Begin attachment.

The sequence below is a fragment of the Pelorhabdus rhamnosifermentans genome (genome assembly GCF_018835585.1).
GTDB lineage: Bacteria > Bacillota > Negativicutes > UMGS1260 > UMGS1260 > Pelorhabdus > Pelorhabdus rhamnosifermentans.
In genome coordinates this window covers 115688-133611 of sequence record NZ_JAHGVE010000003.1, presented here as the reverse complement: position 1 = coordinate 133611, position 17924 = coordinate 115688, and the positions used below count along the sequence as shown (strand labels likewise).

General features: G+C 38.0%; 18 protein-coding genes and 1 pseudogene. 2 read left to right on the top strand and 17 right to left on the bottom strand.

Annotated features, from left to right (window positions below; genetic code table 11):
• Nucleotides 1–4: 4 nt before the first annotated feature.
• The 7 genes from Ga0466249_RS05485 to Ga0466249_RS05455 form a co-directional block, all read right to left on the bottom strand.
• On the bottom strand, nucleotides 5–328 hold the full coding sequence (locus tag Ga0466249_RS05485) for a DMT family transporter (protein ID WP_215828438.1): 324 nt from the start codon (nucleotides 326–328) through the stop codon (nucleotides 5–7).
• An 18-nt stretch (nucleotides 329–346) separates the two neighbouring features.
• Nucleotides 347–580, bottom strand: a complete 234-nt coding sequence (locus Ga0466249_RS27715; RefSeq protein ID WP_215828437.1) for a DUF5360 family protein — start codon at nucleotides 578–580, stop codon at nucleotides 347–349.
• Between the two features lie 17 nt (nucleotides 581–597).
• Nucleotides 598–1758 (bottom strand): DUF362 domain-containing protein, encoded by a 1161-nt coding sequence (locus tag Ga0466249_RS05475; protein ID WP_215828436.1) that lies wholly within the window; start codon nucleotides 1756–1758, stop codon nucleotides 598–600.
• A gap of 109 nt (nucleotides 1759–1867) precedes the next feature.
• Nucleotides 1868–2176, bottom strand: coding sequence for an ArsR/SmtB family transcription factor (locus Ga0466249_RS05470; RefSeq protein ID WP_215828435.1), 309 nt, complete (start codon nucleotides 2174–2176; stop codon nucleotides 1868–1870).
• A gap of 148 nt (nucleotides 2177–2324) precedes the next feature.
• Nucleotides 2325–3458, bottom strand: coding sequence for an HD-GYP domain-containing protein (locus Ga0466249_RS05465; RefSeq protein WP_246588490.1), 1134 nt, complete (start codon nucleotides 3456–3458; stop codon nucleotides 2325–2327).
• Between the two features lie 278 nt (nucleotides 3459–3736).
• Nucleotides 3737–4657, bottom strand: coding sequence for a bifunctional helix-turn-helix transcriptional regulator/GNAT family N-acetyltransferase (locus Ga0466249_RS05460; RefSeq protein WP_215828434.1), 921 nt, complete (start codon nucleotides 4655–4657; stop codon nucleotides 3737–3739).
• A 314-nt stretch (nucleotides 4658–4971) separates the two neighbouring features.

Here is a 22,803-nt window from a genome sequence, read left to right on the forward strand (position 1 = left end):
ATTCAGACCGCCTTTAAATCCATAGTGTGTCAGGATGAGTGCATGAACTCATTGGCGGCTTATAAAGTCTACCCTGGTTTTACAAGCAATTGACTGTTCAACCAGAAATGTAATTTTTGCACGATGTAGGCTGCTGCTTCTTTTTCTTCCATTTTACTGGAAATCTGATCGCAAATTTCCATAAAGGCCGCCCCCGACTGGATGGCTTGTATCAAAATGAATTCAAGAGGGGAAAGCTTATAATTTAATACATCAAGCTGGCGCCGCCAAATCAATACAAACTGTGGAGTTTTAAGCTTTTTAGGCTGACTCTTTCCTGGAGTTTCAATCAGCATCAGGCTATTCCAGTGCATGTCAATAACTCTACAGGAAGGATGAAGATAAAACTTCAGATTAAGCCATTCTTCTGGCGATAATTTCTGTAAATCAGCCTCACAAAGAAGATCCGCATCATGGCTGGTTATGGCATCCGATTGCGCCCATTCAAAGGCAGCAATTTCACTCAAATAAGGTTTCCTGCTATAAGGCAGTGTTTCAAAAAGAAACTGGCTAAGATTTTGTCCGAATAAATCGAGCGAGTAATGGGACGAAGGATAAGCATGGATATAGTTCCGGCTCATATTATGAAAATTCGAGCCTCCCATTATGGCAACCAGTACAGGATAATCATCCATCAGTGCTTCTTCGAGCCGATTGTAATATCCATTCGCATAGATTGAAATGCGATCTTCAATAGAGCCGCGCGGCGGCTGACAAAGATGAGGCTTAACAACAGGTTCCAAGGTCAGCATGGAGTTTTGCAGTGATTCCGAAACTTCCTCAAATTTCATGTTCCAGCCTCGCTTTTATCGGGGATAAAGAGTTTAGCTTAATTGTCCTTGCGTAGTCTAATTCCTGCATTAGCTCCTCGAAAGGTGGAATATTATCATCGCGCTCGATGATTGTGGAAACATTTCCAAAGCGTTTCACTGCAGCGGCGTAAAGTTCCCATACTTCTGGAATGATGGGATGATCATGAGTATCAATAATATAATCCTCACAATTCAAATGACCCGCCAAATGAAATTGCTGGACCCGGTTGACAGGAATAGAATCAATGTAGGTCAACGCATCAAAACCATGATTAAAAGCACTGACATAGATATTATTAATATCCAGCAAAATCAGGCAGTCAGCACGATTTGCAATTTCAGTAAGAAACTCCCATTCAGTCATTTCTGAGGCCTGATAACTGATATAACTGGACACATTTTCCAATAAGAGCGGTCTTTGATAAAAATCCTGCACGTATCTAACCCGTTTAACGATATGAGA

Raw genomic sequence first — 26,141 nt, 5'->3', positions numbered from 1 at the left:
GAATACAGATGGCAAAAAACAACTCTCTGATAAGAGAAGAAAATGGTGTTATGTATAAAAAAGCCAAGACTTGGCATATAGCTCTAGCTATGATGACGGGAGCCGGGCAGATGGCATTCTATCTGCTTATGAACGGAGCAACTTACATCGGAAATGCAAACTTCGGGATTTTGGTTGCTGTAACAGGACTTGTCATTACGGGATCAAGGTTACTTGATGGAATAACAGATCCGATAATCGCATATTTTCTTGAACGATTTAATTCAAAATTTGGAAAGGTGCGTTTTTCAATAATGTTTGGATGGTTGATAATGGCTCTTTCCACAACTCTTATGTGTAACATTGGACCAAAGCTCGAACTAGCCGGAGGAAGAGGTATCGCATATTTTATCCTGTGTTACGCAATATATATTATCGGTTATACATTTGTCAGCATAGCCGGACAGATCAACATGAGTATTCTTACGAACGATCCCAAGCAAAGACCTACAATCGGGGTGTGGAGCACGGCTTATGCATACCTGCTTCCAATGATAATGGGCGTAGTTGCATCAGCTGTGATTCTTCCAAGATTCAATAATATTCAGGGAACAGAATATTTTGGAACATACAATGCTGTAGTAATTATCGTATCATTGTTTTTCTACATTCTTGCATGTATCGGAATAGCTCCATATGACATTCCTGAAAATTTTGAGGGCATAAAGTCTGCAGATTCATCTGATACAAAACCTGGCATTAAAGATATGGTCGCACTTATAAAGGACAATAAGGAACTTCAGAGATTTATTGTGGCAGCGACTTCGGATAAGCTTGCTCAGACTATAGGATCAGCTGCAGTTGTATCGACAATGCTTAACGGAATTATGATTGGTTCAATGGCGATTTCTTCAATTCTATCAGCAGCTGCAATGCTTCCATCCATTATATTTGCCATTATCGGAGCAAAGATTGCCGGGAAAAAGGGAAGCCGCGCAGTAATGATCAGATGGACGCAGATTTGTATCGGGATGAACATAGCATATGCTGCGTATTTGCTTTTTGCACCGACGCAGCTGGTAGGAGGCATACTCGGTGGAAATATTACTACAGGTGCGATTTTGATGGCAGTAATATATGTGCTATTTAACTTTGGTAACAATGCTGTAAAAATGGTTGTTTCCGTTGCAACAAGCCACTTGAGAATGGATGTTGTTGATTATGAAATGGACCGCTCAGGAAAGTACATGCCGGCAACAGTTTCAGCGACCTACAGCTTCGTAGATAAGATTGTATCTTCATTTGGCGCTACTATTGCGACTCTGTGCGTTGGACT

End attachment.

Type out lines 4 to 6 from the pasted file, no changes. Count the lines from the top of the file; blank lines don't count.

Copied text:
General features: G+C 38.0%; 18 protein-coding genes and 1 pseudogene. 2 read left to right on the top strand and 17 right to left on the bottom strand.

Annotated features, from left to right (window positions below; genetic code table 11):
• Nucleotides 1–4: 4 nt before the first annotated feature.